Finance & Money
Motherhood Sucks: Dropping Your Child Off at College
Conflict. Tears. This separation ritual means day-to-day parenting is over. What’s next?
A friend gave me great advice for saying goodbye to my second (and last) daughter at college drop-off: “Keep it short and wear dark sunglasses.”
The day I drove my younger daughter to college was the 21st anniversary of my mother’s death. As we drove from Texas across the long Atchafalaya Basin in Louisiana on our way to her college in Mississippi, I was suddenly aware that my daughter would not be driving back with me. It was a one-way trip for her. The tears began to well up in my eyes as I drove. I thought of my mother and how she must have felt when she left me — also her youngest — at this very same college. And I thought of how my daughter had been my little helper, my co-parent, and my confidante for the last 18 years. On that drive, we talked about everything from how to arrange her dorm room to some juicy gossip about a friend of hers. We had an unending dialogue that I knew I would deeply miss.
I sniffled as the tears rolled down my face. Hannah noticed after about 10 miles and said, “Mom, don’t do this.”
I swallowed and tried to stop.
So Ready for College Drop-Off
Just the previous day, I had been so ready for my daughter to move out. She was nervous about college and her temper had been short for weeks. She was demanding and critical. Nothing I did was good enough for her. She didn’t like the clothes I wore or the food I cooked. We seemed to fight constantly. She was lashing out at me during the day and staying out late with friends at night. I hadn’t gotten much rest. So I had actually been eager for this day to arrive. But sadness is inevitable. This was a loss. She would never live with me again.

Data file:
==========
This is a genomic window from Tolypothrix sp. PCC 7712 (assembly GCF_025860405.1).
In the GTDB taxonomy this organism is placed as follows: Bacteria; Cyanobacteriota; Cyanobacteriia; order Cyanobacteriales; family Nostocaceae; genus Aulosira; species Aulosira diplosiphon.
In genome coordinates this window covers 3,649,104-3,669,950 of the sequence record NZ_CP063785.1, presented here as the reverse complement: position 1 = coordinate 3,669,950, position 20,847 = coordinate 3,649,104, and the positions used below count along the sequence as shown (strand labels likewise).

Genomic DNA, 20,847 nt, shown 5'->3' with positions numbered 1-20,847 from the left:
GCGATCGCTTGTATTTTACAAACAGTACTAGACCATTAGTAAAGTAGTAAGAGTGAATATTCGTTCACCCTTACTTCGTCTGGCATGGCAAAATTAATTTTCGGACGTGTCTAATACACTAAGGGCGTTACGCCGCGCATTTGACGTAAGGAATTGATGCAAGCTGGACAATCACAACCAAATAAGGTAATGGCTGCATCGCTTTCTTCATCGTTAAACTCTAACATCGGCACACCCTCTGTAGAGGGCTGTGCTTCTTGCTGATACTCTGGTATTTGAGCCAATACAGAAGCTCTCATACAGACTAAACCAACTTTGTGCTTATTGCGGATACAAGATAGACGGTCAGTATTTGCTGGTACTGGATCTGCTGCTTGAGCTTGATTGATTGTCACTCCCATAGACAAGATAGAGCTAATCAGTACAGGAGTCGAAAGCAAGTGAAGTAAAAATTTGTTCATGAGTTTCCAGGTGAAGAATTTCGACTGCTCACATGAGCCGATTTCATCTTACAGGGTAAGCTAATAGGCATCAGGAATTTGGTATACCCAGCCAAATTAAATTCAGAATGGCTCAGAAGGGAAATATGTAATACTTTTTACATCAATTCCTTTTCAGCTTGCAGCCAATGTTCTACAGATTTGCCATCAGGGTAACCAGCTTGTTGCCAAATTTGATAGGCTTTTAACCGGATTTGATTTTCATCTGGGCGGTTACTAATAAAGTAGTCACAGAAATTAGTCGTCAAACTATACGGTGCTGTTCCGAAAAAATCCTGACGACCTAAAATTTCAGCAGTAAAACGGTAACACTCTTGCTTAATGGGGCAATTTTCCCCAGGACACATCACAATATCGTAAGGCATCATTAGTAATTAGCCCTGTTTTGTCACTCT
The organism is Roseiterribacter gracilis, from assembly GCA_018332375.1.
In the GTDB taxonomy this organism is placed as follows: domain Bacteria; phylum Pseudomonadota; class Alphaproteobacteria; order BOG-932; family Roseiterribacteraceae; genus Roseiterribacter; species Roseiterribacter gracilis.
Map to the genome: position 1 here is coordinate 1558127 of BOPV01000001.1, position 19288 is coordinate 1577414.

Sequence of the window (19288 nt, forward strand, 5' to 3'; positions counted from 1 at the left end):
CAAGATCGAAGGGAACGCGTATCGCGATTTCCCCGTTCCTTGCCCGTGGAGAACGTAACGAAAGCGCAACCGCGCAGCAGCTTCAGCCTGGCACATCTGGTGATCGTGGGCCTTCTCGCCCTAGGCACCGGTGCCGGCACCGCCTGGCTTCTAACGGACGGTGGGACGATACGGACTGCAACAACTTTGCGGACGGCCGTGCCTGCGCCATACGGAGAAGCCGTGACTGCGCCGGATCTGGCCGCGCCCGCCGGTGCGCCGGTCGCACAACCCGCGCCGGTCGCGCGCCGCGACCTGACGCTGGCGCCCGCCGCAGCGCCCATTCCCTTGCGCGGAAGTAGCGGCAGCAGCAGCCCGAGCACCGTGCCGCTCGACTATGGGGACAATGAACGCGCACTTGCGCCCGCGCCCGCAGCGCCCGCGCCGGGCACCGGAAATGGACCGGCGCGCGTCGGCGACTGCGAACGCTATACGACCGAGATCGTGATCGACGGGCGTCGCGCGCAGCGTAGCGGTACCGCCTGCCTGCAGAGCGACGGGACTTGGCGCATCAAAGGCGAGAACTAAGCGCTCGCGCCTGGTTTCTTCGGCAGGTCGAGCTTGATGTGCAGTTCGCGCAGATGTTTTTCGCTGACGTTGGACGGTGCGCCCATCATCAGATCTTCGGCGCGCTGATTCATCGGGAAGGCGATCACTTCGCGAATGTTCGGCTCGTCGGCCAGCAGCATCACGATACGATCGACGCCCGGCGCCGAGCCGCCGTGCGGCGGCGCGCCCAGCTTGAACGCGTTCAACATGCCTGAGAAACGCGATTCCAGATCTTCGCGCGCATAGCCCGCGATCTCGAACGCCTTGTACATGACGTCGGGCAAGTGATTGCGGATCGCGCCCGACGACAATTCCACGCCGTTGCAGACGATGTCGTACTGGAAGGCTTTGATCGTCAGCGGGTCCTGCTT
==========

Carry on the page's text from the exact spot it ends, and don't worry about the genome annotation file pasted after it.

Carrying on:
I knew I would still pay all her expenses and fix her favorite food on holiday breaks. But there would be no more daily interactions — good or bad; no more constant awareness of her whereabouts. I slowly realized that I might even go days without thinking of her. For me, this would be a new way of being.
Not So Ready for College Drop-Off
I raised my two daughters on my own. Their father left when they were three and six years old. And before he left, he was never home. He was a heart surgery resident for the first eight years of our marriage and totally engrossed in his work. My first daughter was born just three weeks before my mother died and my second was born three years later. With my mother gone and my husband mostly absent, my daughters were my entire life. I worked outside the home and I had plenty of other interests, but motherhood was my default mode. My daughters became my life’s work.
My daughter and I arrived at her school late the day before college drop-off day. I spent the summer making sure she had everything she wanted — custom-designed bedspreads, color-coordinated lamps, special hangers, even a futon with throw pillows. On Move In Day, I made the bed (under her close supervision). She carefully organized all her clothes and told me where to put the items I unpacked. Her roommate’s mother hung curtains. We all made a trip to Walmart to stock their small refrigerator.